New to winter hiking? Trying to figure out what to wear? Have no idea what hiking gear you’ll need to bring?
When you have the right gear, wear the right winter hiking clothing layers and take careful precautions when planning a winter hike, hiking during the winter can be fun and a whole lot less intimidating.
I’m going to share with you all of my favorite winter hiking gear including what I wear, the hiking gear I use, some of my favorite winter hiking tips and how I plan and prepare for winter hikes.
What I Wear Winter Hiking
Wearing the right winter hiking clothing layer system is super important when it comes to being safe and comfortable when out on trail during the cold months. If you wear too many layers, you risk ending up a hot, sweaty mess, which can ironically leave you cold and miserable. If you don’t wear enough layers, you risk shivering and being cold and miserable and in extreme cases, can lead to hypothermia.
During the winter, you’ll want to avoid sweating when hiking as much as possible. My motto for dressing for a winter hike is always to: Be bold and start cold. Once you start moving, you’ll warm up, but as soon as you stop for a break, be prepared to bundle up and add layers. It’s much easier to stay warm than it is to try and get warm when you’re already cold. Adjust your layers throughout your hike so that you always stay warm and dry.
Winter Hiking Clothing Layer System
When trying to figure out what I’m going to wear for a winter hike, I always think about dressing in layers that will keep me both warm and dry from weather and sweat.
Here’s my winter hiking clothing layer system:
Base Layers. The goal of base layers is to wick sweat off of the skin and help you stay dry. This is going to be the layer that is the closest to your skin. Look for materials such as synthetic fabric, merino wool or a polyester blend.
Avoid cotton. No cotton t-shirts, sweatshirts, sweatpants, socks or underwear. Cotton is rotten because once it gets wet, it stays wet, becomes heavy and loses any insulating properties, leaving you feeling cold for the rest of your hike.
My winter hiking base layers include my synthetic, moisture wicking sun hoodie, the Outdoor Research Echo Sun Hoodie and a thicker pair of hiking leggings that has lots of convenient pockets like the Athleta Headlands Hybrid Cargo Tights.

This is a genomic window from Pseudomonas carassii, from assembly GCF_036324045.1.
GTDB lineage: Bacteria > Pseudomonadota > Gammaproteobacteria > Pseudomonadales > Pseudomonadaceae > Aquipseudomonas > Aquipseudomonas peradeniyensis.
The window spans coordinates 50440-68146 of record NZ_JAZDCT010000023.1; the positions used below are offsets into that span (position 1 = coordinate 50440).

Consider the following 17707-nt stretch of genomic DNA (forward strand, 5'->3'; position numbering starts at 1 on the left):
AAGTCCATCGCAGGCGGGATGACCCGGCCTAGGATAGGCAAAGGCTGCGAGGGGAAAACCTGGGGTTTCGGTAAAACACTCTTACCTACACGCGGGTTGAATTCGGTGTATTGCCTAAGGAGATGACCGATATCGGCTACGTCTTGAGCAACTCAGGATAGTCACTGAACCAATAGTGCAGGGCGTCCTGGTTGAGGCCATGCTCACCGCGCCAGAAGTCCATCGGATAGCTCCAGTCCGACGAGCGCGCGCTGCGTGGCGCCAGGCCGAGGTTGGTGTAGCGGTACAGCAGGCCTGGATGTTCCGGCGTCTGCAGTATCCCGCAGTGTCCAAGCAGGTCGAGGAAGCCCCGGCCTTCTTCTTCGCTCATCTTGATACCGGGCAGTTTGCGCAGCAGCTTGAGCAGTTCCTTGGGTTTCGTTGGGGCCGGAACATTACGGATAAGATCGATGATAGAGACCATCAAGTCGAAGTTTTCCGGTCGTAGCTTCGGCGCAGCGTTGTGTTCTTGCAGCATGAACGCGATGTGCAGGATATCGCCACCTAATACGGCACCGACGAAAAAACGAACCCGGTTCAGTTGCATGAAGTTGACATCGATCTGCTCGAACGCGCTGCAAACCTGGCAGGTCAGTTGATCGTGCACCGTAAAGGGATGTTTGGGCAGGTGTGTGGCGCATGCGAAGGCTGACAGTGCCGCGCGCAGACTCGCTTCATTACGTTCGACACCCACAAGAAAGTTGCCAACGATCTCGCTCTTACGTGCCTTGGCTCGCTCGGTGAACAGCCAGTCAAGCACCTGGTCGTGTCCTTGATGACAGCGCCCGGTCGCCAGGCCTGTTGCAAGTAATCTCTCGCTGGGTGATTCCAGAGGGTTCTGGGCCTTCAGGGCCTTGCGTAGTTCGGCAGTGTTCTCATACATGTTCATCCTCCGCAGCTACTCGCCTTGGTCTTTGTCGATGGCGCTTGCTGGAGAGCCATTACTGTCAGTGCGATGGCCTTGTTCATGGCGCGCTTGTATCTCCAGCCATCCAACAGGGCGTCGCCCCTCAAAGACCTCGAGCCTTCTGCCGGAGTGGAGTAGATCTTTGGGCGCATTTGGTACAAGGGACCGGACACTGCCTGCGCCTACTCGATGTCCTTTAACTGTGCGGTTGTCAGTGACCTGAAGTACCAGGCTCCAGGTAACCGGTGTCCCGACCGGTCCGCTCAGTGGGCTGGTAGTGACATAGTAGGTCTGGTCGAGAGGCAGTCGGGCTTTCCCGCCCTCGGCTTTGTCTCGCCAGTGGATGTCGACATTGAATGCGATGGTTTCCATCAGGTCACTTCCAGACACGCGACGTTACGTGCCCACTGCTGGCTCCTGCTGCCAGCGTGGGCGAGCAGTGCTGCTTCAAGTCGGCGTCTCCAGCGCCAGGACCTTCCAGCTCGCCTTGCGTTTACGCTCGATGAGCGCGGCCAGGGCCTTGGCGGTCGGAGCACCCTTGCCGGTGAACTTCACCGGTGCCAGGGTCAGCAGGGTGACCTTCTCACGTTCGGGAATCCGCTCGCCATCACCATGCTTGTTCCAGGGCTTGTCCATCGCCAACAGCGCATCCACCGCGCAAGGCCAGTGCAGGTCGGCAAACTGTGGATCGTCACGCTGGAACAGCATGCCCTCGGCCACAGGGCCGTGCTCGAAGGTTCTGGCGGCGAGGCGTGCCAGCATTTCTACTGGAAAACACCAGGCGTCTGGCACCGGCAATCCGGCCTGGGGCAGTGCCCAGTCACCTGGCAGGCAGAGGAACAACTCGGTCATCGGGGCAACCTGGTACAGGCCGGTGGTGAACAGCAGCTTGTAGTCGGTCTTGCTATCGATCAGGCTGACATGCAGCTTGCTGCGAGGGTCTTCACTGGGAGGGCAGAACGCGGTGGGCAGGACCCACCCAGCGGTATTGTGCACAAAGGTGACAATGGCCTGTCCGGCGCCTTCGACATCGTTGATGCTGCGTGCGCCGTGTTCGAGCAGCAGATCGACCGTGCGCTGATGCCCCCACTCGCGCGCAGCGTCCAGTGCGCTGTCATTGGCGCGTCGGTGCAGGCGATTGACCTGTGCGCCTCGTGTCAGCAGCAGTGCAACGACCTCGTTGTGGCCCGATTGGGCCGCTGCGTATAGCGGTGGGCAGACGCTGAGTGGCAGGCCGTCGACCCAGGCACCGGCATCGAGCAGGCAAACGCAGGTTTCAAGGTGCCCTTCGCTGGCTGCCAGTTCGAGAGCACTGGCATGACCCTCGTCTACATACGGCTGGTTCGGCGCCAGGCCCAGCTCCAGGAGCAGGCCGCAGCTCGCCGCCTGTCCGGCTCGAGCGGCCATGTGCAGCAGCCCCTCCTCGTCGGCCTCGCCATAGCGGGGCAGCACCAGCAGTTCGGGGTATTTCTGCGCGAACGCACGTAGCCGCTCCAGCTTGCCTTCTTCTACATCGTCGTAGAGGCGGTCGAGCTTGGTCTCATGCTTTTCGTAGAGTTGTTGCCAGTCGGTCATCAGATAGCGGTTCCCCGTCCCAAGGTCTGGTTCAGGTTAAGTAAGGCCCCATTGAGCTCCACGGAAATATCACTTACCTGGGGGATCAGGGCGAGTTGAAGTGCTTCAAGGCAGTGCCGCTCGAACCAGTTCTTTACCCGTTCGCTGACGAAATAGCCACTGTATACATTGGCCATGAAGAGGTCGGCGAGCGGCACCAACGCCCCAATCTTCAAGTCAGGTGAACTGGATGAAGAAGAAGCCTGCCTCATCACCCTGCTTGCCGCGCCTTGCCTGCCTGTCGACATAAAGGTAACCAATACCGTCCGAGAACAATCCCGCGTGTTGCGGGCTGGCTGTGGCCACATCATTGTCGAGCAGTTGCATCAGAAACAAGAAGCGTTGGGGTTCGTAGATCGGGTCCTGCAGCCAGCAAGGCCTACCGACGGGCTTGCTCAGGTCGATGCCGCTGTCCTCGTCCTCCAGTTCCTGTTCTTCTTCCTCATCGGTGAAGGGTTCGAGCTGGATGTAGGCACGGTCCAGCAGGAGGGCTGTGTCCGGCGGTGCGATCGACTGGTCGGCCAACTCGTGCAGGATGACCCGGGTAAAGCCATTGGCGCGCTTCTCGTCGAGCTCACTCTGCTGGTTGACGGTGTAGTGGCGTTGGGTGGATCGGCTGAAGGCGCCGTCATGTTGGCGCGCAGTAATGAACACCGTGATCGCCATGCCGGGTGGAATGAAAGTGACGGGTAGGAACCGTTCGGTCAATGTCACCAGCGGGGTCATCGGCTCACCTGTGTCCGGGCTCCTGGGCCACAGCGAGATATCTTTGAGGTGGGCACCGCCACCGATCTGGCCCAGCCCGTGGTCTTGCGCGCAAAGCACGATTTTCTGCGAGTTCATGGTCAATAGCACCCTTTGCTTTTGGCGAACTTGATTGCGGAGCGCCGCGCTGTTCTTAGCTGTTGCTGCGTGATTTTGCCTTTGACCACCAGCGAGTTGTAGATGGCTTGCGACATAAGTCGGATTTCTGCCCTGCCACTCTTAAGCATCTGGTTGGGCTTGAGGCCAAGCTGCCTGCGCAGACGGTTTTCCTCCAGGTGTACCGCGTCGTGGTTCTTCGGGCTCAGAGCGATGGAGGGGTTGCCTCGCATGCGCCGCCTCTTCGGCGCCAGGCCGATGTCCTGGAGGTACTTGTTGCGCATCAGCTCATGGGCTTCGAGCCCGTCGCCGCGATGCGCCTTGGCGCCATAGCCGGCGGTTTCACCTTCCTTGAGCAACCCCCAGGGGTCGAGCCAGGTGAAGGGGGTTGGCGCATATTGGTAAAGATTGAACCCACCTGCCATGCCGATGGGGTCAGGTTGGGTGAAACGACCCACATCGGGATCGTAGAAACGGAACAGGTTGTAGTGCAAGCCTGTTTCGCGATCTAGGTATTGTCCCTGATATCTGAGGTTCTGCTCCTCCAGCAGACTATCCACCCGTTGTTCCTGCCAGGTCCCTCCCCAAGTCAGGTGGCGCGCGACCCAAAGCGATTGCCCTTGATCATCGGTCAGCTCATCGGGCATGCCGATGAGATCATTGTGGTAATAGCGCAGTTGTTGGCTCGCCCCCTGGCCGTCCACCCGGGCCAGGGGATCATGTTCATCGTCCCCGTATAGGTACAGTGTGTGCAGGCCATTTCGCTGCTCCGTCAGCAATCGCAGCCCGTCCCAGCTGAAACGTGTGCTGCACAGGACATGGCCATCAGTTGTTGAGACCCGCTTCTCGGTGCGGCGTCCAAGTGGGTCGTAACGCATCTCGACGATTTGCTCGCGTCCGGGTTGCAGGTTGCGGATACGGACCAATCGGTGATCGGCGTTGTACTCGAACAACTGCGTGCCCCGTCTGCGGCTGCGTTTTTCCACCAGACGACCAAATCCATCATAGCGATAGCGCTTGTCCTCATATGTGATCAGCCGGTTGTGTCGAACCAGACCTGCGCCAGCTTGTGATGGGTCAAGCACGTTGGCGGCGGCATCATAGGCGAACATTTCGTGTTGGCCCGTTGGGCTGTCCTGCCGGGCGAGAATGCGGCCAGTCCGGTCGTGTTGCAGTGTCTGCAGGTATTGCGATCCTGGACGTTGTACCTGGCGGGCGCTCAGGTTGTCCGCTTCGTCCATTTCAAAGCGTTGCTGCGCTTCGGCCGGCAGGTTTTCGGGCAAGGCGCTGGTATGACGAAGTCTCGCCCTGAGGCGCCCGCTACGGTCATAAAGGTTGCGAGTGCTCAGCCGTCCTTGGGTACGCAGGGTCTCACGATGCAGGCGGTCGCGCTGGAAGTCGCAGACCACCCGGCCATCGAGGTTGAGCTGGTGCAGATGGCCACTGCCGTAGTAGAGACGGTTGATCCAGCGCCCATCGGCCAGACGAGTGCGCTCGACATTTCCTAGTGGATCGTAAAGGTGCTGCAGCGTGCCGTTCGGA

Mid-Layer. Mid-Layer is the insulating layer. The goal of a mid-layer is to help retain body heat and protect you from the cold. Look for materials such as fleece, wool, down or synthetic materials.
It’s important to note that with down, it isn’t warm if it gets wet. Synthetic down tends to hold up better in wet weather. If you’re going to be hiking in a wet or humid climate, you might want to consider choosing a synthetic alternative to down for your mid-layer.
My winter hiking mid-layer is always my Melanzana Micro Grid fleece dress that I’ll often also wear as an outer layer, depending on the weather.
I always wear a synthetic puffy vest because it’s still breathable without covering my arms, but also keeps my core nice and warm.
I also pack a lightweight synthetic puffy jacket like my Enlightened Equipment Torrid Jacket for an extra mid-layer to use when stopped for breaks so that I stay warm.
Outer Layer. An Outer Layer is considered the waterproof shell that will help protect you from the wind, rain and snow. Look for waterproof, water-resistant, breathable shells made of Gore-Tex. Gore-Tex will be your friend in the wet conditions.
Look for an outer layer that is also packable so you can stuff it in your pack when you aren’t wearing it. Also, check to see if your outer layer jacket has pit zips, which are zippers underneath the armpits that will help with ventilation and provide good airflow while you’re wearing your outer layer with all of your layers underneath.
For my winter hiking outer layer, I always pack a lightweight, waterproof rain jacket like my Enlightened Equipment Visp Jacket and a pair of Outdoor Research Gore-Tex leg gaiters to help keep my legs and feet warm and dry.
Footwear and Socks. When hiking in the winter, I like my shoes to be lightweight, but I also like having more ankle support and protection from the elements than what I would usually wear in the warmer months. The winter hiking shoes I’ve been using this year are the Salomon Outpulse Mid Gore Tex Womens Hiking Boots.